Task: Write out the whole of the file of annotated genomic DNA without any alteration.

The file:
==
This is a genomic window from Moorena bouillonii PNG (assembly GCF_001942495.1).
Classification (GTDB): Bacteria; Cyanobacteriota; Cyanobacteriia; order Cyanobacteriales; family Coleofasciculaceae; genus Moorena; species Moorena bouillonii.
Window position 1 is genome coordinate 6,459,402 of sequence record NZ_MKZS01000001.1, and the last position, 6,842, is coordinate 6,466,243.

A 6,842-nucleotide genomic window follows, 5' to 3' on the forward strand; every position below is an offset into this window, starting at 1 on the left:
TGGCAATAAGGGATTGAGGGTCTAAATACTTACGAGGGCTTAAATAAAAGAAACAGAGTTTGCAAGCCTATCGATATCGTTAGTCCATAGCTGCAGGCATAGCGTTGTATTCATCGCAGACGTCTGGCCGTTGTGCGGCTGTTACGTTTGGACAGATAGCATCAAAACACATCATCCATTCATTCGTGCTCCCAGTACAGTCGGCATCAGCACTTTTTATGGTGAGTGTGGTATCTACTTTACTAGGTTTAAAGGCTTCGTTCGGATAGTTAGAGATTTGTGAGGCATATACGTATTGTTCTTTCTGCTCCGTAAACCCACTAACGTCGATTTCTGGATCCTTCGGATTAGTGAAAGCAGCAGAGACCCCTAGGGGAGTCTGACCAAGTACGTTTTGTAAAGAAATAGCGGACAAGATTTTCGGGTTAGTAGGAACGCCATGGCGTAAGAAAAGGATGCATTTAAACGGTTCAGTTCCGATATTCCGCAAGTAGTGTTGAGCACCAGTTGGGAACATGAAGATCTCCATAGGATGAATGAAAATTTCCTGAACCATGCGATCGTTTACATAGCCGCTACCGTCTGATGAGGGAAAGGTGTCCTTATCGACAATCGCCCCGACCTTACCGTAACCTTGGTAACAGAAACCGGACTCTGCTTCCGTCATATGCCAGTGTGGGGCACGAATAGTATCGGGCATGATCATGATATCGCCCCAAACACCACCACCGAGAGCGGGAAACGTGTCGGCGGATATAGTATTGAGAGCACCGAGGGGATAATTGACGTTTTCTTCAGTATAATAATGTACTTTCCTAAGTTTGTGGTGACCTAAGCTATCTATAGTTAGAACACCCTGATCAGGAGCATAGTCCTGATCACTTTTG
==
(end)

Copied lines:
This is a genomic window from Moorena bouillonii PNG (assembly GCF_001942495.1).
Classification (GTDB): Bacteria; Cyanobacteriota; Cyanobacteriia; order Cyanobacteriales; family Coleofasciculaceae; genus Moorena; species Moorena bouillonii.
Window position 1 is genome coordinate 6,459,402 of sequence record NZ_MKZS01000001.1, and the last position, 6,842, is coordinate 6,466,243.

A 6,842-nucleotide genomic window follows, 5' to 3' on the forward strand; every position below is an offset into this window, starting at 1 on the left:
TGGCAATAAGGGATTGAGGGTCTAAATACTTACGAGGGCTTAAATAAAAGAAACAGAGTTTGCAAGCCTATCGATATCGTTAGTCCATAGCTGCAGGCATAGCGTTGTATTCATCGCAGACGTCTGGCCGTTGTGCGGCTGTTACGTTTGGACAGATAGCATCAAAACACATCATCCATTCATTCGTGCTCCCAGTACAGTCGGCATCAGCACTTTTTATGGTGAGTGTGGTATCTACTTTACTAGGTTTAAAGGCTTCGTTCGGATAGTTAGAGATTTGTGAGGCATATACGTATTGTTCTTTCTGCTCCGTAAACCCACTAACGTCGATTTCTGGATCCTTCGGATTAGTGAAAGCAGCAGAGACCCCTAGGGGAGTCTGACCAAGTACGTTTTGTAAAGAAATAGCGGACAAGATTTTCGGGTTAGTAGGAACGCCATGGCGTAAGAAAAGGATGCATTTAAACGGTTCAGTTCCGATATTCCGCAAGTAGTGTTGAGCACCAGTTGGGAACATGAAGATCTCCATAGGATGAATGAAAATTTCCTGAACCATGCGATCGTTTACATAGCCGCTACCGTCTGATGAGGGAAAGGTGTCCTTATCGACAATCGCCCCGACCTTACCGTAACCTTGGTAACAGAAACCGGACTCTGCTTCCGTCATATGCCAGTGTGGGGCACGAATAGTATCGGGCATGATCATGATATCGCCCCAAACACCACCACCGAGAGCGGGAAACGTGTCGGCGGATATAGTATTGAGAGCACCGAGGGGATAATTGACGTTTTCTTCAGTATAATAATGTACTTTCCTAAGTTTGTGGTGACCTAAGCTATCTATAGTTAGAACACCCTGATCAGGAGCATAGTCCTGATCACTTTTG